Why Can't I Use Pictures to Teach Riggs Phonograms?

The Complete Handbook of Children's Reading Disorders

Last week my friend told me about yet another Pinterest pinner who had created a cute set of cards to help children learn phonics facts. Instead of presenting each letter, or multi-letter combination, in isolation, as the Riggs Institute recommends and as the Riggs Institute’s phonogram cards do, this pinner’s set of “Riggs” cards included clever pictures that were intended to give students a visual signal for the associated speech sound. What did the Riggs Institute think of teaching phonics facts with picture clues? my friend asked. Good question.

When I first learned that there were only about 70 basic spelling patterns in the English language (these are often known as the Orton Phonograms), I became very excited and immediately went to work teaching 45 of these essential patterns to my struggling daughter, Morgan. I then taught Morgan how to use these patterns to spell and read a few hundred high-frequency words.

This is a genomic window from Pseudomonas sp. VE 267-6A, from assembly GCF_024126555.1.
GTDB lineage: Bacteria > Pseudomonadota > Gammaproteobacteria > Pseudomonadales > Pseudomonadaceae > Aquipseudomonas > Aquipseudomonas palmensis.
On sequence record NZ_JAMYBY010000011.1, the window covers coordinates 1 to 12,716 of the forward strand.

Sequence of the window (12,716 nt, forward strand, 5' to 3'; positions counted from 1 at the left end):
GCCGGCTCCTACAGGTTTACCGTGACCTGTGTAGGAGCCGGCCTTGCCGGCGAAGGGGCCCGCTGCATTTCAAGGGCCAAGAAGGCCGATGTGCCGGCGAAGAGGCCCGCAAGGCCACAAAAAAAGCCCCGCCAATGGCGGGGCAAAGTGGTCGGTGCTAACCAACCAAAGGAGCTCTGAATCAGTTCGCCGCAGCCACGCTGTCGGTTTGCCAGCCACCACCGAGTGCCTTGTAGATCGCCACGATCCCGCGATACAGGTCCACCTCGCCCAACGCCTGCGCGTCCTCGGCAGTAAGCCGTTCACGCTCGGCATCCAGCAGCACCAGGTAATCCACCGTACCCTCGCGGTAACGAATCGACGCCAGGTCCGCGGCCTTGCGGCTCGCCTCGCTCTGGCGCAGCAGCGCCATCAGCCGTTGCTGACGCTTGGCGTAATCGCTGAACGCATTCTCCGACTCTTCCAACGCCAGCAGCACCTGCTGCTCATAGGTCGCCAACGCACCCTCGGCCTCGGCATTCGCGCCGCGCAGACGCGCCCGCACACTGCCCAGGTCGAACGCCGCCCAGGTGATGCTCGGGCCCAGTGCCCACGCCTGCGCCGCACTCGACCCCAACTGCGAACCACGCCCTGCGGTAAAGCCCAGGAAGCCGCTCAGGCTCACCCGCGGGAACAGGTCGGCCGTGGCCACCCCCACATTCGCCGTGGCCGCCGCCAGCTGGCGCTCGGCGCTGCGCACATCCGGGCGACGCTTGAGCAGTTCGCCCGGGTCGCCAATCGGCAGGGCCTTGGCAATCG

By using the printed phonogram cards in an early copy of Romalda Spalding’s Writing Road to Reading, and by contacting the Riggs Institute for advice along the way (the directions in Spalding’s book were very confusing to me), I was able to continue to work with Morgan, who soon overcame her reading and writing difficulties and zoomed to the head of her class.

I was amazed, to say the least, so within a few months, I had done what these Pinterest pinners have done. I had produced a rough draft of a darling little book to help children learn the Orton phonograms. Can you blame me?

My closest friends were in love with the playful characters that introduced the sounds of each new pattern, to say the least, and I was proud beyond words.

Loading a few prototypes of my little book into my car, I headed off to the Riggs Institute to share them with Myrna McCulloch, the founder and director (and my new mentor) of that nonprofit literacy agency. Certain that McCulloch would be ready, willing, and able to help me distribute these books to parents (and teachers), I couldn’t wait to introduce her to my little phonics friends.